Family Farmer and President of the Klamath Irrigation District Board of Directors

May 12, 2020

Background

I am the president of the Klamath Irrigation District board of directors and a family farmer in the Klamath Basin. Although the story here is mine, there are thousands of them like this around the Basin.

My newlywed parents once had two car payments and two jobs to their name, but they wanted to be farmers. When I was growing up, we didn’t have much, but with many years of diligence and struggle – between my parents, my brother and his wife, and me and my wife – we now farm approximately 1,500 acres in the Klamath Irrigation Project. We also run about 200 head of cattle. My wife and I raise purebred beef cattle with the goal of perpetually creating better genetics that will produce more high quality protein with fewer inputs each generation.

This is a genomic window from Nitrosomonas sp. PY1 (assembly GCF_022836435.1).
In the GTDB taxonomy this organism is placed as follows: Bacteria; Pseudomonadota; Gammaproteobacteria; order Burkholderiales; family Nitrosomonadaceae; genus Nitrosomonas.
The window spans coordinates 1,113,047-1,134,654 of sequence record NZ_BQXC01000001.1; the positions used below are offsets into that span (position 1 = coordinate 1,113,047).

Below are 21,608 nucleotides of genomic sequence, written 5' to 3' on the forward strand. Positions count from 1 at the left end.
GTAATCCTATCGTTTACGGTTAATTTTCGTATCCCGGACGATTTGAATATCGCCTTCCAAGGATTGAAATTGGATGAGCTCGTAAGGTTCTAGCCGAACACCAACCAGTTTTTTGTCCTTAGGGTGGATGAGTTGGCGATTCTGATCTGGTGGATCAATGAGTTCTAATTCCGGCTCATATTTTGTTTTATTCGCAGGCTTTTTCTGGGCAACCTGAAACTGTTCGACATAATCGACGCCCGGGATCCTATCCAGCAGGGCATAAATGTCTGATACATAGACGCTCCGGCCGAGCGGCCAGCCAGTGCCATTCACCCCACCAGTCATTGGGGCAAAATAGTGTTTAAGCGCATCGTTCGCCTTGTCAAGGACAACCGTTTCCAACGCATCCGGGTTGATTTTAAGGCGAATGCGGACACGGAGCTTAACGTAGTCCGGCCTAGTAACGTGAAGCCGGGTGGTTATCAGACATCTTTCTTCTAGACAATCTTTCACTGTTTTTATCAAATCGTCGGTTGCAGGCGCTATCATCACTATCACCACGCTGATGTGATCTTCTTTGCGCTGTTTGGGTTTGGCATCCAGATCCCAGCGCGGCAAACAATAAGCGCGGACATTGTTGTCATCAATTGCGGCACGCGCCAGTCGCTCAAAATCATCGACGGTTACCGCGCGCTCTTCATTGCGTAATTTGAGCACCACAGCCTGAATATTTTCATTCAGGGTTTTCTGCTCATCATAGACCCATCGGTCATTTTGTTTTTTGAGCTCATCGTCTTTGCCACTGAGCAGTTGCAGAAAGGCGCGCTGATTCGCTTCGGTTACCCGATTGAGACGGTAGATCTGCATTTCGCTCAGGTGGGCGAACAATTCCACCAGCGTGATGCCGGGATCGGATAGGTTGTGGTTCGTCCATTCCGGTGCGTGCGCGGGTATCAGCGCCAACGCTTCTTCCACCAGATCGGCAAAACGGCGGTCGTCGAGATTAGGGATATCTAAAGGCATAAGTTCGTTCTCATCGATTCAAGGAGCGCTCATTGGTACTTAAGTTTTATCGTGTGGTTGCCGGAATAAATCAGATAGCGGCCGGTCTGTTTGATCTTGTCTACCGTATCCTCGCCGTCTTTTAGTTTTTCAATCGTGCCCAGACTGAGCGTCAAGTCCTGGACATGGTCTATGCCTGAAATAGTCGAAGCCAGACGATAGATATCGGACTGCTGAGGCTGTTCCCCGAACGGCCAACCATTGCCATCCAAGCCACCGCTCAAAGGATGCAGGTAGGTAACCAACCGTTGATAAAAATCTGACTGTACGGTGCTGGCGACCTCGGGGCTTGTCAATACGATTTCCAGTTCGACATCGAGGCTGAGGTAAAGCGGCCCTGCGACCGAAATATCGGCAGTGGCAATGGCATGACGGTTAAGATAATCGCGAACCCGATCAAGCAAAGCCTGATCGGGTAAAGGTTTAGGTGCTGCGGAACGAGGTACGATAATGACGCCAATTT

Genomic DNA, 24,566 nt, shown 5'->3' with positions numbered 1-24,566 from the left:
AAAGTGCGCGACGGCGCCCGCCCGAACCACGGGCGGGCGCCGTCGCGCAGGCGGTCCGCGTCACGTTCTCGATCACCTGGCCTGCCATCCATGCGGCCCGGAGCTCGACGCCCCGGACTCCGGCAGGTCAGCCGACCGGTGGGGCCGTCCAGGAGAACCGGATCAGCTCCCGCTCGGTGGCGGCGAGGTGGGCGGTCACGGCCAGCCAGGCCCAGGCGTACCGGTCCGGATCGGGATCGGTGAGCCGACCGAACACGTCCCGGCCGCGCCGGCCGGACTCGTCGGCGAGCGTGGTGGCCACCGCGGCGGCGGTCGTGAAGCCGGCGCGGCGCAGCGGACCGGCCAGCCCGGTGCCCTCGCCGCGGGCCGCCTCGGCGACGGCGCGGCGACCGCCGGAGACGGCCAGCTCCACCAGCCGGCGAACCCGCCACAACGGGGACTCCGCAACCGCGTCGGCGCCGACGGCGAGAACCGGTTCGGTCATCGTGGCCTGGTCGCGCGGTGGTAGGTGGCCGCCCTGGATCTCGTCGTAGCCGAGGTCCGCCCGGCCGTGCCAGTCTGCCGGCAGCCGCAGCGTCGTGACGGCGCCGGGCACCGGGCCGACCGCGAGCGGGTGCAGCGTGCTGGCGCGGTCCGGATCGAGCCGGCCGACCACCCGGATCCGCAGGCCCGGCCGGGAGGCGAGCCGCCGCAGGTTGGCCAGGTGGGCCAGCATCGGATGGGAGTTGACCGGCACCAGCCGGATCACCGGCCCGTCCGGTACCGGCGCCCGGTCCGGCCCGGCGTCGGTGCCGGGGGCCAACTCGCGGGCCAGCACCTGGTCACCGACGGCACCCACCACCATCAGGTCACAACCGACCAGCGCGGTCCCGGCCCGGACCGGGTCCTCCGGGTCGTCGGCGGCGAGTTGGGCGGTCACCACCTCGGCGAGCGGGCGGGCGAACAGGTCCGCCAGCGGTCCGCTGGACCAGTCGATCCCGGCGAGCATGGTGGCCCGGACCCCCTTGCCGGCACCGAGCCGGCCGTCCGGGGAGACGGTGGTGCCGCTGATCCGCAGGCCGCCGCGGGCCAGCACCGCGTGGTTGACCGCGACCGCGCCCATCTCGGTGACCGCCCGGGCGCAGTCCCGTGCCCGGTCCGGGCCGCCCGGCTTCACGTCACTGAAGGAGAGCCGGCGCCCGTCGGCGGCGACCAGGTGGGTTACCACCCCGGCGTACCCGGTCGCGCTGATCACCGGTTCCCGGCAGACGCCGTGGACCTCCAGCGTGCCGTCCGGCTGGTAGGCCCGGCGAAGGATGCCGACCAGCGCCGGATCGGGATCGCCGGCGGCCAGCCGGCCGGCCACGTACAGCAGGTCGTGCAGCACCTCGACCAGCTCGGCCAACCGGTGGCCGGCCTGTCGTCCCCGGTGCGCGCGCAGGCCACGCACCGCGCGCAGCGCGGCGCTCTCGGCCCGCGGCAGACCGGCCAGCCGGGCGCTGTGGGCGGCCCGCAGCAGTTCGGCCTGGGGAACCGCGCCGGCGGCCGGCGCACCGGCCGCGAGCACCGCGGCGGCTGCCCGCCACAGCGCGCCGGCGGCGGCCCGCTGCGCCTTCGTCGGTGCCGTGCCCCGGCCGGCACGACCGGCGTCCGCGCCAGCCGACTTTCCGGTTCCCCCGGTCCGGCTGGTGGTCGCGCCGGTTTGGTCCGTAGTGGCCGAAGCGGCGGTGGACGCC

We grow both organic and conventional alfalfa hay and small grains that we have marketed from Fresno, California, clear north to Seattle, and many points in between. We have sold cattle to buyers in 20 different states. When you are from southern Oregon, it is a strange sensation to have your pride and joy living in places like Indiana and Kentucky!

A great part of our herd descends from my first heifer I purchased in 1993 as a ninth grader. Now, I have my own 13-year old boy who thinks about nothing but farming, and an animal-loving 11-year old daughter. They are poised to be the next generation of American food producers, and that gives me a full heart and deep sense of accomplishment.